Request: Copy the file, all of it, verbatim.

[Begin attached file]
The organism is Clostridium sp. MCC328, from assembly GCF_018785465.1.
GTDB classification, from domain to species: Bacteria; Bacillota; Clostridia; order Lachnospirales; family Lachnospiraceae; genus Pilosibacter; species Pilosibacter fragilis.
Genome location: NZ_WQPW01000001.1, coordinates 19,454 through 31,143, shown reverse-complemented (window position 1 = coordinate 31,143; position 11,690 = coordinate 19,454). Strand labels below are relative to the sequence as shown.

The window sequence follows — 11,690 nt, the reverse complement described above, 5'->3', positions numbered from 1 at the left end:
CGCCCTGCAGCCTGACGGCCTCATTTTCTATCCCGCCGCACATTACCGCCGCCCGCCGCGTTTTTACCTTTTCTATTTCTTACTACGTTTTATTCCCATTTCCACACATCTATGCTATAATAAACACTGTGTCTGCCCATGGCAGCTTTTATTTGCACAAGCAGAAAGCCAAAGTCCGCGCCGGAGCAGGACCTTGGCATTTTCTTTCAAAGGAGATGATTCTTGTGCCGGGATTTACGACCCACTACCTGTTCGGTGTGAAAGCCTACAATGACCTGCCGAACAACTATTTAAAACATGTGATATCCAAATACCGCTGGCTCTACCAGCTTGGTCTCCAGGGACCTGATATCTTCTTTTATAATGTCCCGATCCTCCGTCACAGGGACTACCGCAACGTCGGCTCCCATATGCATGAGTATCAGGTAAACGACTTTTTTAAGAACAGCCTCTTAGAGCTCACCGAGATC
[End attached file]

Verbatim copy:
The organism is Clostridium sp. MCC328, from assembly GCF_018785465.1.
GTDB classification, from domain to species: Bacteria; Bacillota; Clostridia; order Lachnospirales; family Lachnospiraceae; genus Pilosibacter; species Pilosibacter fragilis.
Genome location: NZ_WQPW01000001.1, coordinates 19,454 through 31,143, shown reverse-complemented (window position 1 = coordinate 31,143; position 11,690 = coordinate 19,454). Strand labels below are relative to the sequence as shown.

The window sequence follows — 11,690 nt, the reverse complement described above, 5'->3', positions numbered from 1 at the left end:
CGCCCTGCAGCCTGACGGCCTCATTTTCTATCCCGCCGCACATTACCGCCGCCCGCCGCGTTTTTACCTTTTCTATTTCTTACTACGTTTTATTCCCATTTCCACACATCTATGCTATAATAAACACTGTGTCTGCCCATGGCAGCTTTTATTTGCACAAGCAGAAAGCCAAAGTCCGCGCCGGAGCAGGACCTTGGCATTTTCTTTCAAAGGAGATGATTCTTGTGCCGGGATTTACGACCCACTACCTGTTCGGTGTGAAAGCCTACAATGACCTGCCGAACAACTATTTAAAACATGTGATATCCAAATACCGCTGGCTCTACCAGCTTGGTCTCCAGGGACCTGATATCTTCTTTTATAATGTCCCGATCCTCCGTCACAGGGACTACCGCAACGTCGGCTCCCATATGCATGAGTATCAGGTAAACGACTTTTTTAAGAACAGCCTCTTAGAGCTCACCGAGATC